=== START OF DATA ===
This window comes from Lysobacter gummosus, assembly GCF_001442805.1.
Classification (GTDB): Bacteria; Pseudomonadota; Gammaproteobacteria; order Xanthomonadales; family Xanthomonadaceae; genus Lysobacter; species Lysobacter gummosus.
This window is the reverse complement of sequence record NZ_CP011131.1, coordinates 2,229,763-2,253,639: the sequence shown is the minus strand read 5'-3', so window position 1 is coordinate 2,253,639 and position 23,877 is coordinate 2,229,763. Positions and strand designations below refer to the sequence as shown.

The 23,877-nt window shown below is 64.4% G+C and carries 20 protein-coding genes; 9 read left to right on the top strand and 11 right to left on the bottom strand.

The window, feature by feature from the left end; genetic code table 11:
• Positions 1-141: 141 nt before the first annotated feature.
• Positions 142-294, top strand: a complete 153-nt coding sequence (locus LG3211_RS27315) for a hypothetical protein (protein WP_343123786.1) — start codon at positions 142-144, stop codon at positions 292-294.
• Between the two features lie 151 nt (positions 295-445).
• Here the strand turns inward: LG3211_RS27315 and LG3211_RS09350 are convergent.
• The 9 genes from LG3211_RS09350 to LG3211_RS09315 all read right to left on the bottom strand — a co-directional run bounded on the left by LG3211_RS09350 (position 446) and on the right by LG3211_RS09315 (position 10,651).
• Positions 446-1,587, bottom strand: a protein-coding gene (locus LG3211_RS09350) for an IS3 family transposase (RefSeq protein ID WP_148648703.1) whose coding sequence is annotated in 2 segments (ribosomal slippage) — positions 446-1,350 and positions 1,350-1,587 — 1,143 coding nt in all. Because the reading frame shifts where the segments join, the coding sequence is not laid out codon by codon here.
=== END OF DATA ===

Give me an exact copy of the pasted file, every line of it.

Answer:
This window comes from Lysobacter gummosus, assembly GCF_001442805.1.
Classification (GTDB): Bacteria; Pseudomonadota; Gammaproteobacteria; order Xanthomonadales; family Xanthomonadaceae; genus Lysobacter; species Lysobacter gummosus.
This window is the reverse complement of sequence record NZ_CP011131.1, coordinates 2,229,763-2,253,639: the sequence shown is the minus strand read 5'-3', so window position 1 is coordinate 2,253,639 and position 23,877 is coordinate 2,229,763. Positions and strand designations below refer to the sequence as shown.

The 23,877-nt window shown below is 64.4% G+C and carries 20 protein-coding genes; 9 read left to right on the top strand and 11 right to left on the bottom strand.

The window, feature by feature from the left end; genetic code table 11:
• Positions 1-141: 141 nt before the first annotated feature.
• Positions 142-294, top strand: a complete 153-nt coding sequence (locus LG3211_RS27315) for a hypothetical protein (protein WP_343123786.1) — start codon at positions 142-144, stop codon at positions 292-294.
• Between the two features lie 151 nt (positions 295-445).
• Here the strand turns inward: LG3211_RS27315 and LG3211_RS09350 are convergent.
• The 9 genes from LG3211_RS09350 to LG3211_RS09315 all read right to left on the bottom strand — a co-directional run bounded on the left by LG3211_RS09350 (position 446) and on the right by LG3211_RS09315 (position 10,651).
• Positions 446-1,587, bottom strand: a protein-coding gene (locus LG3211_RS09350) for an IS3 family transposase (RefSeq protein ID WP_148648703.1) whose coding sequence is annotated in 2 segments (ribosomal slippage) — positions 446-1,350 and positions 1,350-1,587 — 1,143 coding nt in all. Because the reading frame shifts where the segments join, the coding sequence is not laid out codon by codon here.